If aliens from some other planet are looking to Earth for pointers on how to utilize political theater to conduct a demonstration around an environmental issue, they got an eyeful a couple of Sundays ago: Gardiner-based conceptual artist Keith Buesing, known locally for his giant lizard topiaries, organized a colorful “Float-In” to protest the threat by the Palisades Interstate Park Commission (PIPC) to drain Tillson Lake. On Sunday, July 29, more than 100 people clad in red, white and blue shirts arrived at the 25-acre lake to launch about 60 kayaks, canoes, inflatables and other “floatables.” Participants came from New York City as well as Ulster and Orange Counties, according to the grassroots activist group Friends of Tillson Lake.
The protest action included boats linking up to form the letters SOS, meant to signify “Save Our Sanctuary.” According to Buesing, his inspiration was an aerial photograph by Sebastian Copeland of demonstrators in Antarctica protesting global warming by lying in the snow, end to end, in their colorful snowsuits, spelling out SOS. He explained, “I wanted to try the same thing with canoes and kayaks. The real beauty of this project was that it was pulled off predominantly by amateur boaters, myself included.” Liz Glover Wilson of Stone Wave Yoga in Gardiner assisted Buesing in organizing the Float-In.
Buesing’s son, Cody Buesing, a filmmaker, shot the transition from a starburst formation of almost 60 boats to the SOS formation of 40 boats. The footage by ReThink Films may be viewed online at https://we.tl/Wqej3SGE28.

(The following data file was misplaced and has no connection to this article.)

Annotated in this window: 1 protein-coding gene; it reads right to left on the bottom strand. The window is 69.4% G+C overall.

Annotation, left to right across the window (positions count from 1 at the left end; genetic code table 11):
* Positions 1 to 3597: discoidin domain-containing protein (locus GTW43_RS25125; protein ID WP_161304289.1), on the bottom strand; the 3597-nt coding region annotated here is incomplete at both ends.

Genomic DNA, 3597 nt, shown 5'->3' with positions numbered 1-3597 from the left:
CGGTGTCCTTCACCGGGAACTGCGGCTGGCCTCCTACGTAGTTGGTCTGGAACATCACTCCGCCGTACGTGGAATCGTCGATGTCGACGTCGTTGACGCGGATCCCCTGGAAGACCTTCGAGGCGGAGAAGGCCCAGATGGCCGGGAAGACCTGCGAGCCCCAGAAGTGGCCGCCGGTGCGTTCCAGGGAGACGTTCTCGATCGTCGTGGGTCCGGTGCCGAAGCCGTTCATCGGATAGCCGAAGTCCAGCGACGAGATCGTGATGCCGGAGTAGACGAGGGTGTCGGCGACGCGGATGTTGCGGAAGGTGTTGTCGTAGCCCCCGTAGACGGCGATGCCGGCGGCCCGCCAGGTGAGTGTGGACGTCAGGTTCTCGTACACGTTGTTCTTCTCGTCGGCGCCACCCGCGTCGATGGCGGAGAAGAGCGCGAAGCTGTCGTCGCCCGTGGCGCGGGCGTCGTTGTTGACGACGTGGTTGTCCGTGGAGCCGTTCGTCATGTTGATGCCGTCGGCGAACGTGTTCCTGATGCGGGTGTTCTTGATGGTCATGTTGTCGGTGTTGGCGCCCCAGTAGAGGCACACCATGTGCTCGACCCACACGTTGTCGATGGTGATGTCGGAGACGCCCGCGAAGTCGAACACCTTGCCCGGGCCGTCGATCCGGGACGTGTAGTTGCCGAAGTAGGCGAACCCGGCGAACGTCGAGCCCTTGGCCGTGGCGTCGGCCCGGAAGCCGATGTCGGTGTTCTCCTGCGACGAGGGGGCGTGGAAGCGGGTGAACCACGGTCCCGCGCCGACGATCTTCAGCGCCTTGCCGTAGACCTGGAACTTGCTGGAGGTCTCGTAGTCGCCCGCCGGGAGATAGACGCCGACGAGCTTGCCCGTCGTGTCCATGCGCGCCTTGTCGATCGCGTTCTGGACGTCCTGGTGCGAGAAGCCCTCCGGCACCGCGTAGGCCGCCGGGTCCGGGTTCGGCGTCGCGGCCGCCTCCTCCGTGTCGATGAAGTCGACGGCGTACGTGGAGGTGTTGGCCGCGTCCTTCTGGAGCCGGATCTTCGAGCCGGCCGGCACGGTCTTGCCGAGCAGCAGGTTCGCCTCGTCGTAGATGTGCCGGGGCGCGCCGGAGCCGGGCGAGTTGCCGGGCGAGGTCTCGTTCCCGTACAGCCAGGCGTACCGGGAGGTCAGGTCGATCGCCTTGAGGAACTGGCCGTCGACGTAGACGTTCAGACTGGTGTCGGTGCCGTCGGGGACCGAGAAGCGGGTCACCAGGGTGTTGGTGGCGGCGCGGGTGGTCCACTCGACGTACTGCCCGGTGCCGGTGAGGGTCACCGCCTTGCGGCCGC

The July 29 demonstration coincided with a letter being sent to the PIPC and the New York State Office of Parks, Recreation and Historic Preservation by Friends of Tillson Lake president Morey Gottesman, in which he requested the agencies to withdraw and revise the information they are using to gain approval of their plans to drain Tillson Lake. After failing to maintain the lake’s dam and then failing to budget $4 to 5 million to reinforce the dam to comply with new safety regulations, the agencies are seeking approval to remove it entirely.
Gottesman’s request is based on the completion of a new study by ecologist Karen Schneller McDonald confirming Federal Fish and Wildlife Service mapping of the western half of Tillson Lake as freshwater wetlands. The group Friends of Tillson Lake commissioned the study after finding survey maps including Tillson Lake as part of the National Wetlands Inventory (NWI).
“This report shows that the wetlands are far more extensive than PIPC documented in the information they submitted to the state Department of Environmental Conservation [DEC],” said Friends of Tillson Lake lawyer David Gordon. “They only acknowledged 3.7 acres of wetlands, on the shore. This corroborates the original federal inventory showing that the western half of the lake is full of wetlands, so the impact of draining the lake and removing that habitat would be far greater than they recognized.”
Friends of Tillson Lake plans a second study to document the extent of the wetlands in the lake and will petition the DEC for added protection if enough are found. Under state law, if there are more than 12.4 acres, a special permit would be required. Gordon said, “We don’t yet know the acreage, but there is every reason to think that there could be enough to have state protection. The federal NWI mapping indicated 12.7 acres in the lake based on aerial photos. If we can confirm anything close to that, adding the 3.7 PIPC acres found on the shore, it may be well more than the state minimum.” Wetlands permits are also required from the Army Corps of Engineers.
The lake is a popular recreational area for fishing and boating. The Towns of Gardiner and Shawangunk, which is about a half-mile from the lake, have passed resolutions urging its preservation. “We’re grateful for the support we’ve received from our elected representatives,” Gottesman said. “We’re going to keep going so everyone can continue to enjoy this lake.”